Just 10 months after the market was stating that Salesforce was 40% more valuable than Oracle, Larry Ellison and his revitalized cloud business have pushed Oracle’s market cap almost 10% higher than Salesforce’s.
I’d also like to point out that the “Market-Cap Madness” phrase in the headline does not mean I disagree with the current valuations of Oracle and Salesforce; rather, it’s a standard headline-opener I use when analyzing the market-cap ebbs and flows of the big players in the greatest sustained growth market the world has ever known. Here are a couple of examples from last year:
- Market-Cap Madness: ServiceNow at $90 Billion Halfway to Oracle and SAP at $180 Billion, Sept. 28, 2020 (Update: as of yesterday, ServiceNow was at $111 billion, Oracle was at $243.1 billion and SAP was at $175.7 billion.)
- Market-Cap Madness: ServiceNow Jumps to $100 Billion, IBM Slumps to $104 Billion, Oct. 20, 2020 (Update: as of yesterday, IBM was at $126 billion, ServiceNow at $111 billion.)
Ten months ago—on Sept. 1, 2020—Salesforce’s market cap hit an all-time high of $256 billion, which was 40% higher than Oracle’s $173 billion at that same time.
But in this latest chapter of Market-Cap Madness, what’s particularly nutty about the current situation with Oracle at $243.1 billion and Salesforce at $225 billion is that just 6 weeks ago, Salesforce CEO Marc Benioff was proclaiming that his company had just turned in the greatest quarterly performance in its storied 22-year history. My take on that was The Marc Benioff Show: Inside Salesforce’s Greatest Quarter Ever.
So what the heck happened?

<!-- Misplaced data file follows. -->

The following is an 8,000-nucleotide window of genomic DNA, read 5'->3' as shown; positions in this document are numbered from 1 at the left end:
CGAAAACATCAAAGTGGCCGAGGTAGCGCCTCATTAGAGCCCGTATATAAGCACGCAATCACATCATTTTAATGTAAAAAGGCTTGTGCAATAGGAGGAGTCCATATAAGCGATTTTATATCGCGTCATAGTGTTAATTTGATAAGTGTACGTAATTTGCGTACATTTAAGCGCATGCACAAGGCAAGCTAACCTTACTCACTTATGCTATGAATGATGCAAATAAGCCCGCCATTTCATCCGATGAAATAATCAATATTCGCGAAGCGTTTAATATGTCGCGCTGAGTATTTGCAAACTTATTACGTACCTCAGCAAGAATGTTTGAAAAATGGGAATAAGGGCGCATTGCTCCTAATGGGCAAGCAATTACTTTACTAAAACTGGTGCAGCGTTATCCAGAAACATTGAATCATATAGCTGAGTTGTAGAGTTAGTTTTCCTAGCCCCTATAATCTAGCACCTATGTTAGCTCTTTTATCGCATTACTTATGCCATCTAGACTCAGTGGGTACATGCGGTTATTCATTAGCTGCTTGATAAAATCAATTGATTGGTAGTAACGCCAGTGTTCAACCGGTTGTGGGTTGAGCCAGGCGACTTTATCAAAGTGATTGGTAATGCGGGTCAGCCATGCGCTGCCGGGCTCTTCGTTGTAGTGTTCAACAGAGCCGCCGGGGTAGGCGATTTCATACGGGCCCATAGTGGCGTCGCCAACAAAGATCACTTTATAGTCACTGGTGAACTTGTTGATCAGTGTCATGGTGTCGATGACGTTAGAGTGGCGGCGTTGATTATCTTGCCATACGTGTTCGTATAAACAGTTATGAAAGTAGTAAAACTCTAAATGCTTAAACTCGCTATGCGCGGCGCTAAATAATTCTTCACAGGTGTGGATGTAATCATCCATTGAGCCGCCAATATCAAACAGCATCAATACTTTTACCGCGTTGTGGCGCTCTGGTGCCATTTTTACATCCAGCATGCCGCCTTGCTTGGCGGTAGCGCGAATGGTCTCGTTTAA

Did Salesforce follow that blowout fiscal-Q1 with a bomb in the first month of its fiscal Q2? No, I don’t think so; I don’t think this latest chapter in Market-Cap Madness has anything to do with what Benioff & Co. have done or not done.
Rather, I think this is a matter of Oracle chairman Larry Ellison and CEO Safra Catz delivering unequivocally on their often-stated claims that the Oracle cloud business was on the verge of a breakthrough, that the long-promised cloud-revenue boom was just around the corner. And in their fiscal Q4 earnings call a month ago, Ellison and Catz released not only very impressive numbers but also a growth strategy that the market—at least for now—has pounced upon. My takes:
- Larry Ellison Shows His Cards: Oracle ERP Revenue Could Reach $30B
- Oracle CEO Safra Catz More Bullish Than I’ve Ever Seen: 10 Examples
I say “at least for now” because, as you can see from the fluctuating numbers above, the market-cap makers are a fickle bunch, and as each of the world-class Cloud Wars Top 10 rolls out its quarterly numbers, financial analysts can tend to swoon in tune with the latest figures, proclaiming eternal fealty and devotion that generally lasts until right about the time the next big cloud provider releases its results. And those new numbers often make the analysts’ hearts go pitter-pat in an entirely different direction.
So we all need to bear in mind that market caps represent a long-term game, and that we should not allow ourselves to get whipsawed by the short-term fluctuations that are not just inevitable but relentless in a market as big, fast-growing, dynamic and essential as that of the enterprise cloud.
Moral of the story: don’t get sucked into the madness.
Disclosure: at the time of this writing, Oracle, Salesforce and SAP were all among the many clients of Cloud Wars Media LLC and/or Evans Strategic Communications LLC.
Subscribe to the Industry Cloud Newsletter, a free biweekly update on the booming demand from business leaders for industry-specific cloud applications.